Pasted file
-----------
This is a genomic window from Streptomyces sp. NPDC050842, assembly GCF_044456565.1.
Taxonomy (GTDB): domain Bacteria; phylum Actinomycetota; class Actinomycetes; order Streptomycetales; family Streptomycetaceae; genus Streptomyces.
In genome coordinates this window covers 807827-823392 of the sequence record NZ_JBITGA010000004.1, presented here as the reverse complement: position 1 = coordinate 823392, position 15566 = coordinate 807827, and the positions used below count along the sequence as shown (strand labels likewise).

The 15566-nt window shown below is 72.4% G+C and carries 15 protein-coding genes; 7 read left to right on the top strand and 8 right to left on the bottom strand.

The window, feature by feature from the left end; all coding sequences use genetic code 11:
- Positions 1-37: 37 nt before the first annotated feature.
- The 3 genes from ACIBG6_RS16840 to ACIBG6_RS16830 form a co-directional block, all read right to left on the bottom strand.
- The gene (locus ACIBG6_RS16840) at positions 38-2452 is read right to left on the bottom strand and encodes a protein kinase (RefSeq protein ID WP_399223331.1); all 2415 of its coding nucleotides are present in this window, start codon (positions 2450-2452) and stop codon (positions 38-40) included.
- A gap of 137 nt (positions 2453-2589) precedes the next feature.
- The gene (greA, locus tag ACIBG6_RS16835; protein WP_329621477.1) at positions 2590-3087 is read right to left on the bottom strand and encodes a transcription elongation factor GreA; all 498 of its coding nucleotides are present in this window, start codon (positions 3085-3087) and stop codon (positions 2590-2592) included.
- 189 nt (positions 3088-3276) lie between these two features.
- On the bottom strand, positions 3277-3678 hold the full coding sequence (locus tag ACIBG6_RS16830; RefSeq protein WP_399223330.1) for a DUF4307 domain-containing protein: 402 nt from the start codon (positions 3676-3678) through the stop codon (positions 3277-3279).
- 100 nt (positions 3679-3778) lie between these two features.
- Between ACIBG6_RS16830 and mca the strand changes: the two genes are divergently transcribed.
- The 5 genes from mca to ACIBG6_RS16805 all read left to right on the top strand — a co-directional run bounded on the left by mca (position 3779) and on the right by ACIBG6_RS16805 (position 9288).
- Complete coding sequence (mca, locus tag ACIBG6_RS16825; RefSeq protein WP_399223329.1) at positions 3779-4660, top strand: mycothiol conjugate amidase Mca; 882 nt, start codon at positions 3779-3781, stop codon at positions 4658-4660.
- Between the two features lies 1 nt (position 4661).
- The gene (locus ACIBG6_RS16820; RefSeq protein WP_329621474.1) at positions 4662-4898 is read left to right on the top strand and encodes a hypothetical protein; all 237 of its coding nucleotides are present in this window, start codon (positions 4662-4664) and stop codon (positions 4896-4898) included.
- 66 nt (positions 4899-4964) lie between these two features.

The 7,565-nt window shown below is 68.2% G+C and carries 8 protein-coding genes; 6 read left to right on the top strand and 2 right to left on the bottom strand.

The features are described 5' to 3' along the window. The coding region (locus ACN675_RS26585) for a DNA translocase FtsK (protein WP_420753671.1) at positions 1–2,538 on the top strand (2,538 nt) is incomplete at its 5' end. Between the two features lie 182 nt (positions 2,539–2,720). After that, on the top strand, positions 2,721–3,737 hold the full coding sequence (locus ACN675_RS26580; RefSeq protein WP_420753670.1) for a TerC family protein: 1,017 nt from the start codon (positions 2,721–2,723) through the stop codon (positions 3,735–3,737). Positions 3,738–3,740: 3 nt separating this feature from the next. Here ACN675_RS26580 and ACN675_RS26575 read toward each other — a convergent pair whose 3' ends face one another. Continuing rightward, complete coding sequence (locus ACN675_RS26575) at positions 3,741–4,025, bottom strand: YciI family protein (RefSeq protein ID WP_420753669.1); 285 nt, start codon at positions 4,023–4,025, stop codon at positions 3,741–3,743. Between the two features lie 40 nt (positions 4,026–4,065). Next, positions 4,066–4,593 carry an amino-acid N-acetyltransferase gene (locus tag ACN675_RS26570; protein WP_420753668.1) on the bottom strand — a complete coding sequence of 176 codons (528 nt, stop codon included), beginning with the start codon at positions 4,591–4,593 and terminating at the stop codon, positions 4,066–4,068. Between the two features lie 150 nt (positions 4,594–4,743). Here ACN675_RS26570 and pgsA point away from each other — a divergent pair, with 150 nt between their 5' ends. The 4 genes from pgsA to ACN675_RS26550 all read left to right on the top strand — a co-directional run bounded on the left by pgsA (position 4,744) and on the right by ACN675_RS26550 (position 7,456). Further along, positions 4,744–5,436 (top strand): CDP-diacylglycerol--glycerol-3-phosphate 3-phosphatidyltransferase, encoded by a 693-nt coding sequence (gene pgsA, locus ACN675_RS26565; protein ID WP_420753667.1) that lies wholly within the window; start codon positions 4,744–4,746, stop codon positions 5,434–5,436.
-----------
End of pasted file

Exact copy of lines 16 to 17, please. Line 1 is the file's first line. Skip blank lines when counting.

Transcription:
- Complete coding sequence (mca, locus tag ACIBG6_RS16825; RefSeq protein WP_399223329.1) at positions 3779-4660, top strand: mycothiol conjugate amidase Mca; 882 nt, start codon at positions 3779-3781, stop codon at positions 4658-4660.
- Between the two features lies 1 nt (position 4661).